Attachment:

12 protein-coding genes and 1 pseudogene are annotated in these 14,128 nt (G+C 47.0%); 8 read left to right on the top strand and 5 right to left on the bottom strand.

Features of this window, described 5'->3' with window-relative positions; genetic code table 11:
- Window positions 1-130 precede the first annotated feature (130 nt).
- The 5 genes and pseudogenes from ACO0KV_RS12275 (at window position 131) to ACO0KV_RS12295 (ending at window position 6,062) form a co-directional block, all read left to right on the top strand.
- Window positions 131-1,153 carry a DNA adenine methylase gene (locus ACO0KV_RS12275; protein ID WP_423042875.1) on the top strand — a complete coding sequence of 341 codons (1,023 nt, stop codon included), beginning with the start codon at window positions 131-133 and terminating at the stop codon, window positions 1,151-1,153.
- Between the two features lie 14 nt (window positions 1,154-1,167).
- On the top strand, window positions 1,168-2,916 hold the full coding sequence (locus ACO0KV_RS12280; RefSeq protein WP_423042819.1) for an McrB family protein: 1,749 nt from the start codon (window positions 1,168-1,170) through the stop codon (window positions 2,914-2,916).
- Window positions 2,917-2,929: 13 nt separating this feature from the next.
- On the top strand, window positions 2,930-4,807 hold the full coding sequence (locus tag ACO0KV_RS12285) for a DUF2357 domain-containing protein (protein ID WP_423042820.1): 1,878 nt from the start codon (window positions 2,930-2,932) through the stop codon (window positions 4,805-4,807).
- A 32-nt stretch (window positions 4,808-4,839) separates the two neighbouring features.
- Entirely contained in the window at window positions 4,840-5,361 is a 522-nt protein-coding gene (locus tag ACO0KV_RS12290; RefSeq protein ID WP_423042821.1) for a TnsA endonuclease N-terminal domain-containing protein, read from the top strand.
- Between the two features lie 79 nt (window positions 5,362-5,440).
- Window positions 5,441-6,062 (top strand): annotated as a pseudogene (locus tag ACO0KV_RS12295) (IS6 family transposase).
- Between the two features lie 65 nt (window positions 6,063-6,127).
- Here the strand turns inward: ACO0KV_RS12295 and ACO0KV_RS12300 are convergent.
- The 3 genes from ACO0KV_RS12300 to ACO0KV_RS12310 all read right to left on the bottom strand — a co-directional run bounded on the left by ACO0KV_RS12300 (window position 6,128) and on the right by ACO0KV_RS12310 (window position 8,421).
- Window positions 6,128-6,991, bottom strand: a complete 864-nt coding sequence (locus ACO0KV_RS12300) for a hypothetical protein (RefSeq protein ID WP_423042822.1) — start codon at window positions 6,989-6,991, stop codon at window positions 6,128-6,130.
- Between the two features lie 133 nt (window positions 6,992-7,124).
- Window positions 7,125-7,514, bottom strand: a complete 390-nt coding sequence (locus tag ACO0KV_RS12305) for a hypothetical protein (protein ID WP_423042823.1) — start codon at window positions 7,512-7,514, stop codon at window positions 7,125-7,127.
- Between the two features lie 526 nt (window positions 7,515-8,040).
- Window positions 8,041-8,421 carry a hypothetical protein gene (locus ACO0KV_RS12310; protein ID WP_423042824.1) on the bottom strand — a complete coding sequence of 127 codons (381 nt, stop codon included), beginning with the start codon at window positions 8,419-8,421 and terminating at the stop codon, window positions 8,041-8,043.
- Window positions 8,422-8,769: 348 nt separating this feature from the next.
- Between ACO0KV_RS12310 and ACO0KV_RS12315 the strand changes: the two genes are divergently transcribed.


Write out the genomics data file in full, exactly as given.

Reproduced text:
12 protein-coding genes and 1 pseudogene are annotated in these 14,128 nt (G+C 47.0%); 8 read left to right on the top strand and 5 right to left on the bottom strand.

Features of this window, described 5'->3' with window-relative positions; genetic code table 11:
- Window positions 1-130 precede the first annotated feature (130 nt).
- The 5 genes and pseudogenes from ACO0KV_RS12275 (at window position 131) to ACO0KV_RS12295 (ending at window position 6,062) form a co-directional block, all read left to right on the top strand.
- Window positions 131-1,153 carry a DNA adenine methylase gene (locus ACO0KV_RS12275; protein ID WP_423042875.1) on the top strand — a complete coding sequence of 341 codons (1,023 nt, stop codon included), beginning with the start codon at window positions 131-133 and terminating at the stop codon, window positions 1,151-1,153.
- Between the two features lie 14 nt (window positions 1,154-1,167).
- On the top strand, window positions 1,168-2,916 hold the full coding sequence (locus ACO0KV_RS12280; RefSeq protein WP_423042819.1) for an McrB family protein: 1,749 nt from the start codon (window positions 1,168-1,170) through the stop codon (window positions 2,914-2,916).
- Window positions 2,917-2,929: 13 nt separating this feature from the next.
- On the top strand, window positions 2,930-4,807 hold the full coding sequence (locus tag ACO0KV_RS12285) for a DUF2357 domain-containing protein (protein ID WP_423042820.1): 1,878 nt from the start codon (window positions 2,930-2,932) through the stop codon (window positions 4,805-4,807).
- A 32-nt stretch (window positions 4,808-4,839) separates the two neighbouring features.
- Entirely contained in the window at window positions 4,840-5,361 is a 522-nt protein-coding gene (locus tag ACO0KV_RS12290; RefSeq protein ID WP_423042821.1) for a TnsA endonuclease N-terminal domain-containing protein, read from the top strand.
- Between the two features lie 79 nt (window positions 5,362-5,440).
- Window positions 5,441-6,062 (top strand): annotated as a pseudogene (locus tag ACO0KV_RS12295) (IS6 family transposase).
- Between the two features lie 65 nt (window positions 6,063-6,127).
- Here the strand turns inward: ACO0KV_RS12295 and ACO0KV_RS12300 are convergent.
- The 3 genes from ACO0KV_RS12300 to ACO0KV_RS12310 all read right to left on the bottom strand — a co-directional run bounded on the left by ACO0KV_RS12300 (window position 6,128) and on the right by ACO0KV_RS12310 (window position 8,421).
- Window positions 6,128-6,991, bottom strand: a complete 864-nt coding sequence (locus ACO0KV_RS12300) for a hypothetical protein (RefSeq protein ID WP_423042822.1) — start codon at window positions 6,989-6,991, stop codon at window positions 6,128-6,130.
- Between the two features lie 133 nt (window positions 6,992-7,124).
- Window positions 7,125-7,514, bottom strand: a complete 390-nt coding sequence (locus tag ACO0KV_RS12305) for a hypothetical protein (protein ID WP_423042823.1) — start codon at window positions 7,512-7,514, stop codon at window positions 7,125-7,127.
- Between the two features lie 526 nt (window positions 7,515-8,040).
- Window positions 8,041-8,421 carry a hypothetical protein gene (locus ACO0KV_RS12310; protein ID WP_423042824.1) on the bottom strand — a complete coding sequence of 127 codons (381 nt, stop codon included), beginning with the start codon at window positions 8,419-8,421 and terminating at the stop codon, window positions 8,041-8,043.
- Window positions 8,422-8,769: 348 nt separating this feature from the next.
- Between ACO0KV_RS12310 and ACO0KV_RS12315 the strand changes: the two genes are divergently transcribed.